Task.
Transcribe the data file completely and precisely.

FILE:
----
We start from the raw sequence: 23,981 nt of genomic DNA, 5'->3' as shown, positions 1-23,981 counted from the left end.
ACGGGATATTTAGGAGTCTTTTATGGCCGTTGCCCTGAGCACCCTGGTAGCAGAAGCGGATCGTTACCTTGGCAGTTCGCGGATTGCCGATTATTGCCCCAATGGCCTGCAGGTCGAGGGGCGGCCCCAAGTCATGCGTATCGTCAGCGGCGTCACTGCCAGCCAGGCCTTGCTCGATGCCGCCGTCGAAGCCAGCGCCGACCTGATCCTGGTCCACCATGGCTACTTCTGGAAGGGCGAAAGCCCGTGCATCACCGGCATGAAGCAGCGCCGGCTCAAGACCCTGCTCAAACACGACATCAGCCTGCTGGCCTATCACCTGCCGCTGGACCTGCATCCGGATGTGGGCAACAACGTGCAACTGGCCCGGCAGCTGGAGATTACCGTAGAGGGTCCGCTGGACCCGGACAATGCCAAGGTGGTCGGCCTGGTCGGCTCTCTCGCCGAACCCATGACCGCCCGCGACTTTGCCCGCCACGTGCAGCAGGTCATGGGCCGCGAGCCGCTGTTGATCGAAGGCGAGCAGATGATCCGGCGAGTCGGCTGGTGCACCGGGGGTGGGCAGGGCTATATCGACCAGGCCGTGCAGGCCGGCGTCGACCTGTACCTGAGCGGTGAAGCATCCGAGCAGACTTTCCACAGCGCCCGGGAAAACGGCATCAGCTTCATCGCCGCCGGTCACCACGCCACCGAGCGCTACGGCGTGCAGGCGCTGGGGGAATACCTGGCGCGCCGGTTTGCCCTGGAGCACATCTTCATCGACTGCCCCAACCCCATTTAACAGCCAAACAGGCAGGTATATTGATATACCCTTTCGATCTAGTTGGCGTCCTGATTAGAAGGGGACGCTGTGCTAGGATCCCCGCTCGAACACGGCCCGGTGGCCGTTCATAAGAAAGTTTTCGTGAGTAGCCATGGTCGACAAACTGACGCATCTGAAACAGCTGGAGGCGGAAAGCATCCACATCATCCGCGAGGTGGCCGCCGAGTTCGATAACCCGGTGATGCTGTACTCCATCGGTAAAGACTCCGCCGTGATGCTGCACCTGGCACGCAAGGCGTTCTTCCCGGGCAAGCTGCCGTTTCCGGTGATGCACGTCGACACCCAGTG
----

We start from the raw sequence: 23,981 nt of genomic DNA, 5'->3' as shown, positions 1-23,981 counted from the left end.
ACGGGATATTTAGGAGTCTTTTATGGCCGTTGCCCTGAGCACCCTGGTAGCAGAAGCGGATCGTTACCTTGGCAGTTCGCGGATTGCCGATTATTGCCCCAATGGCCTGCAGGTCGAGGGGCGGCCCCAAGTCATGCGTATCGTCAGCGGCGTCACTGCCAGCCAGGCCTTGCTCGATGCCGCCGTCGAAGCCAGCGCCGACCTGATCCTGGTCCACCATGGCTACTTCTGGAAGGGCGAAAGCCCGTGCATCACCGGCATGAAGCAGCGCCGGCTCAAGACCCTGCTCAAACACGACATCAGCCTGCTGGCCTATCACCTGCCGCTGGACCTGCATCCGGATGTGGGCAACAACGTGCAACTGGCCCGGCAGCTGGAGATTACCGTAGAGGGTCCGCTGGACCCGGACAATGCCAAGGTGGTCGGCCTGGTCGGCTCTCTCGCCGAACCCATGACCGCCCGCGACTTTGCCCGCCACGTGCAGCAGGTCATGGGCCGCGAGCCGCTGTTGATCGAAGGCGAGCAGATGATCCGGCGAGTCGGCTGGTGCACCGGGGGTGGGCAGGGCTATATCGACCAGGCCGTGCAGGCCGGCGTCGACCTGTACCTGAGCGGTGAAGCATCCGAGCAGACTTTCCACAGCGCCCGGGAAAACGGCATCAGCTTCATCGCCGCCGGTCACCACGCCACCGAGCGCTACGGCGTGCAGGCGCTGGGGGAATACCTGGCGCGCCGGTTTGCCCTGGAGCACATCTTCATCGACTGCCCCAACCCCATTTAACAGCCAAACAGGCAGGTATATTGATATACCCTTTCGATCTAGTTGGCGTCCTGATTAGAAGGGGACGCTGTGCTAGGATCCCCGCTCGAACACGGCCCGGTGGCCGTTCATAAGAAAGTTTTCGTGAGTAGCCATGGTCGACAAACTGACGCATCTGAAACAGCTGGAGGCGGAAAGCATCCACATCATCCGCGAGGTGGCCGCCGAGTTCGATAACCCGGTGATGCTGTACTCCATCGGTAAAGACTCCGCCGTGATGCTGCACCTGGCACGCAAGGCGTTCTTCCCGGGCAAGCTGCCGTTTCCGGTGATGCACGTCGACACCCAGTG